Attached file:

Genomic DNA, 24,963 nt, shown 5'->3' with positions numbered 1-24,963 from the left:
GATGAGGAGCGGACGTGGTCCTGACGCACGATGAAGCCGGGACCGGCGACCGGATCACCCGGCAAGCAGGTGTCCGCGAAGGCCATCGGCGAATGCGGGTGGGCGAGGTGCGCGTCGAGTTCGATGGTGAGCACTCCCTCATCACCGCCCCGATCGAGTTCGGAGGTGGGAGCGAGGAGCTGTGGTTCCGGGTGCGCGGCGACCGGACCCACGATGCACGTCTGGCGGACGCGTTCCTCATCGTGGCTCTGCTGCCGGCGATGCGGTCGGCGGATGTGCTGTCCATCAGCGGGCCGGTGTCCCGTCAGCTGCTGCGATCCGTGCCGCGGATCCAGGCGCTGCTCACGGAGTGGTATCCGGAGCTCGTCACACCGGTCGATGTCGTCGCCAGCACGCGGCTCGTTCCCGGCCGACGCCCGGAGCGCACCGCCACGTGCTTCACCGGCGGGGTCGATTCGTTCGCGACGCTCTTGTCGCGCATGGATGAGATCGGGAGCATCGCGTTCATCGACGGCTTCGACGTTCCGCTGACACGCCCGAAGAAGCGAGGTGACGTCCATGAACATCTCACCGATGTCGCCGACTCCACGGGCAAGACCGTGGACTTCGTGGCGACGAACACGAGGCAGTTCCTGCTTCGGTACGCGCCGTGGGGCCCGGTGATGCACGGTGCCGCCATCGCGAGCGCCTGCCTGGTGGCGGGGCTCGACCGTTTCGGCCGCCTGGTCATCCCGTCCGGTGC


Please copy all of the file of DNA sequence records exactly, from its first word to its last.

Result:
Genomic DNA, 24,963 nt, shown 5'->3' with positions numbered 1-24,963 from the left:
GATGAGGAGCGGACGTGGTCCTGACGCACGATGAAGCCGGGACCGGCGACCGGATCACCCGGCAAGCAGGTGTCCGCGAAGGCCATCGGCGAATGCGGGTGGGCGAGGTGCGCGTCGAGTTCGATGGTGAGCACTCCCTCATCACCGCCCCGATCGAGTTCGGAGGTGGGAGCGAGGAGCTGTGGTTCCGGGTGCGCGGCGACCGGACCCACGATGCACGTCTGGCGGACGCGTTCCTCATCGTGGCTCTGCTGCCGGCGATGCGGTCGGCGGATGTGCTGTCCATCAGCGGGCCGGTGTCCCGTCAGCTGCTGCGATCCGTGCCGCGGATCCAGGCGCTGCTCACGGAGTGGTATCCGGAGCTCGTCACACCGGTCGATGTCGTCGCCAGCACGCGGCTCGTTCCCGGCCGACGCCCGGAGCGCACCGCCACGTGCTTCACCGGCGGGGTCGATTCGTTCGCGACGCTCTTGTCGCGCATGGATGAGATCGGGAGCATCGCGTTCATCGACGGCTTCGACGTTCCGCTGACACGCCCGAAGAAGCGAGGTGACGTCCATGAACATCTCACCGATGTCGCCGACTCCACGGGCAAGACCGTGGACTTCGTGGCGACGAACACGAGGCAGTTCCTGCTTCGGTACGCGCCGTGGGGCCCGGTGATGCACGGTGCCGCCATCGCGAGCGCCTGCCTGGTGGCGGGGCTCGACCGTTTCGGCCGCCTGGTCATCCCGTCCGGTGC